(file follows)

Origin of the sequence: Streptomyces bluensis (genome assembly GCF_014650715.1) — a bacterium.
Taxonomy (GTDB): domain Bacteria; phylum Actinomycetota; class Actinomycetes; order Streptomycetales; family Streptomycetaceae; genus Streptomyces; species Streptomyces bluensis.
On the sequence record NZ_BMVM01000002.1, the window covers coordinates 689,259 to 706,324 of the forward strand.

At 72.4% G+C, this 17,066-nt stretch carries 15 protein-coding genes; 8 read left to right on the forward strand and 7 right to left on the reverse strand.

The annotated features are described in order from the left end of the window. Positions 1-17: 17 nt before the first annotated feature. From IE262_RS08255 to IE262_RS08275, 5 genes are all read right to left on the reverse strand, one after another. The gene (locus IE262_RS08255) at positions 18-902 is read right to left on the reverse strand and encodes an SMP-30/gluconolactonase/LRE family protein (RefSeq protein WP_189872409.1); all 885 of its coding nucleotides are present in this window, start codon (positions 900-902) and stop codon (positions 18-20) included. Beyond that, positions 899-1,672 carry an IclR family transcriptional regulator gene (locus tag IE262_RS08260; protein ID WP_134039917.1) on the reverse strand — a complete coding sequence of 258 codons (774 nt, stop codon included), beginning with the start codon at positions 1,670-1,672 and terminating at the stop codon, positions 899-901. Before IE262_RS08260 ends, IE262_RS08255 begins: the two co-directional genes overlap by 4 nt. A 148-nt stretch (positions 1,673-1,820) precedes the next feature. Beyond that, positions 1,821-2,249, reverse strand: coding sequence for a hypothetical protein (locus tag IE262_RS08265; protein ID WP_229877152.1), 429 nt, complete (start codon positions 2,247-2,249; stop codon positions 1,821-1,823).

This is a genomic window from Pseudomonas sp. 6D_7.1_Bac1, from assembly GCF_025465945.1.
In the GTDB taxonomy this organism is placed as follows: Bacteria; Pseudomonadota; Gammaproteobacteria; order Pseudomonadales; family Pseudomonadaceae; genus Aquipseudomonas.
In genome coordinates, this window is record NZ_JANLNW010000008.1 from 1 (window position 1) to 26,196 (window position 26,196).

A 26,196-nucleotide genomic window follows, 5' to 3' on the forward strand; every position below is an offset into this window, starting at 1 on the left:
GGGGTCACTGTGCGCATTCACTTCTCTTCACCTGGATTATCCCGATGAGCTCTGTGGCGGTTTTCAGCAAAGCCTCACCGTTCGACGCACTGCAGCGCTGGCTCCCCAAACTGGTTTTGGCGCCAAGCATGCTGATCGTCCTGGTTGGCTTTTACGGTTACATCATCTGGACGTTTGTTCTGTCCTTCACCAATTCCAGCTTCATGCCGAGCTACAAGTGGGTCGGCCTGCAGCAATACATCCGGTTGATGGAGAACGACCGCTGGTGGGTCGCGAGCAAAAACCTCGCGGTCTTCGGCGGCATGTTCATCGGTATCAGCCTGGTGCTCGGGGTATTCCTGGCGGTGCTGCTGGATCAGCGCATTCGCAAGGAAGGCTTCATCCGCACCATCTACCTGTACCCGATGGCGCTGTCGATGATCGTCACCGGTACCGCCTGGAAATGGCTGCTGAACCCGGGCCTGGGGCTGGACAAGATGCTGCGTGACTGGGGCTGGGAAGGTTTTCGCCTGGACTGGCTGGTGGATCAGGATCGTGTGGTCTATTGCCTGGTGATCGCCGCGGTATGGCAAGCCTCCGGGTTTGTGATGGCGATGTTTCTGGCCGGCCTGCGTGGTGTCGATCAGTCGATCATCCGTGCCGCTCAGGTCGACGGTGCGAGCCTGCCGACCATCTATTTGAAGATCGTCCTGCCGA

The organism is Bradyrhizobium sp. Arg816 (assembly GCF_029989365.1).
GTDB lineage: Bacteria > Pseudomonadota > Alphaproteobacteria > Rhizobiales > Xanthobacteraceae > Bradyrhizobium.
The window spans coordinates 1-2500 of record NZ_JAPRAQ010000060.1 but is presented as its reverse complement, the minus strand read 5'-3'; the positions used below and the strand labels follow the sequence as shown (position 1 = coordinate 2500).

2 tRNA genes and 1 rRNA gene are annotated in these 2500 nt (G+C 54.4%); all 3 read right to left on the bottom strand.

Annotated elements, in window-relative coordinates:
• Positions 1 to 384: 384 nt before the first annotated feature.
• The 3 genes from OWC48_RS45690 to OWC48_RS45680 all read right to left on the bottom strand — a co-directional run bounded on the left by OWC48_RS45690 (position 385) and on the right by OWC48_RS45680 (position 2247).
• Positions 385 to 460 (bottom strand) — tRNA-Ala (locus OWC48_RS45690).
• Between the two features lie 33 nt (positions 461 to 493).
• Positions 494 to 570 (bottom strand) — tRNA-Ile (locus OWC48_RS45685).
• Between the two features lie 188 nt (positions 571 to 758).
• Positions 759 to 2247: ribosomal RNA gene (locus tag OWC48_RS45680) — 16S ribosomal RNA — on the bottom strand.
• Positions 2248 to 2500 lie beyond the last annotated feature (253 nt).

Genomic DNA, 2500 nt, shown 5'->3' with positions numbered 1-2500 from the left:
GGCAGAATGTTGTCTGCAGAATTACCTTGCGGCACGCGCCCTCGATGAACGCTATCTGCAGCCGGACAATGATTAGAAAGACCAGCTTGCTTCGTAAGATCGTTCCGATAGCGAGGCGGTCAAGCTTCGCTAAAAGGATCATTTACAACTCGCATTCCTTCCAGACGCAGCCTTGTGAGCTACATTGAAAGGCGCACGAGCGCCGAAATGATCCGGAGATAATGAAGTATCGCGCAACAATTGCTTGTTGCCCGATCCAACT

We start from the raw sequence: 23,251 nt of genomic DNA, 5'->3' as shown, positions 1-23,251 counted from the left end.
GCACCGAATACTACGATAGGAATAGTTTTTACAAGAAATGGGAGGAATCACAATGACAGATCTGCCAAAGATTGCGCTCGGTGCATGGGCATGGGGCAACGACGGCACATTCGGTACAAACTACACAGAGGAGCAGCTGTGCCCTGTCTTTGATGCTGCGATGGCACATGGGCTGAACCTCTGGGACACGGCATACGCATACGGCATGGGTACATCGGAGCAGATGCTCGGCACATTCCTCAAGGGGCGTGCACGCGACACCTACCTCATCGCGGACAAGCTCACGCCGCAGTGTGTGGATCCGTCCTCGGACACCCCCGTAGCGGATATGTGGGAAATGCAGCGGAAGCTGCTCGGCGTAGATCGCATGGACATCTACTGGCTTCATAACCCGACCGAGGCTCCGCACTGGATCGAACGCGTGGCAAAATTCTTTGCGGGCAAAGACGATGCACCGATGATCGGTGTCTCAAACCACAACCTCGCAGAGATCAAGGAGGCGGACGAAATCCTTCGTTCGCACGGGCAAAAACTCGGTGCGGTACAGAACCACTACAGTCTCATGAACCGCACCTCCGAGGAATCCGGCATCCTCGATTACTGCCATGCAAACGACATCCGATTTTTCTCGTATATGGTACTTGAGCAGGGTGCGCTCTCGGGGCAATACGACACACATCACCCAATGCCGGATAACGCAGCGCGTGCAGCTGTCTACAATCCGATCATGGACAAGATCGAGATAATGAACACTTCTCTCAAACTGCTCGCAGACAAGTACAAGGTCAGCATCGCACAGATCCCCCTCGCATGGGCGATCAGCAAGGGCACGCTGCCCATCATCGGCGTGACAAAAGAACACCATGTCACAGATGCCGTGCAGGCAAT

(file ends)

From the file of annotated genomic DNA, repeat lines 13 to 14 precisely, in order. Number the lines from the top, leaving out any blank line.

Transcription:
The window spans coordinates 1-2500 of record NZ_JAPRAQ010000060.1 but is presented as its reverse complement, the minus strand read 5'-3'; the positions used below and the strand labels follow the sequence as shown (position 1 = coordinate 2500).

2 tRNA genes and 1 rRNA gene are annotated in these 2500 nt (G+C 54.4%); all 3 read right to left on the bottom strand.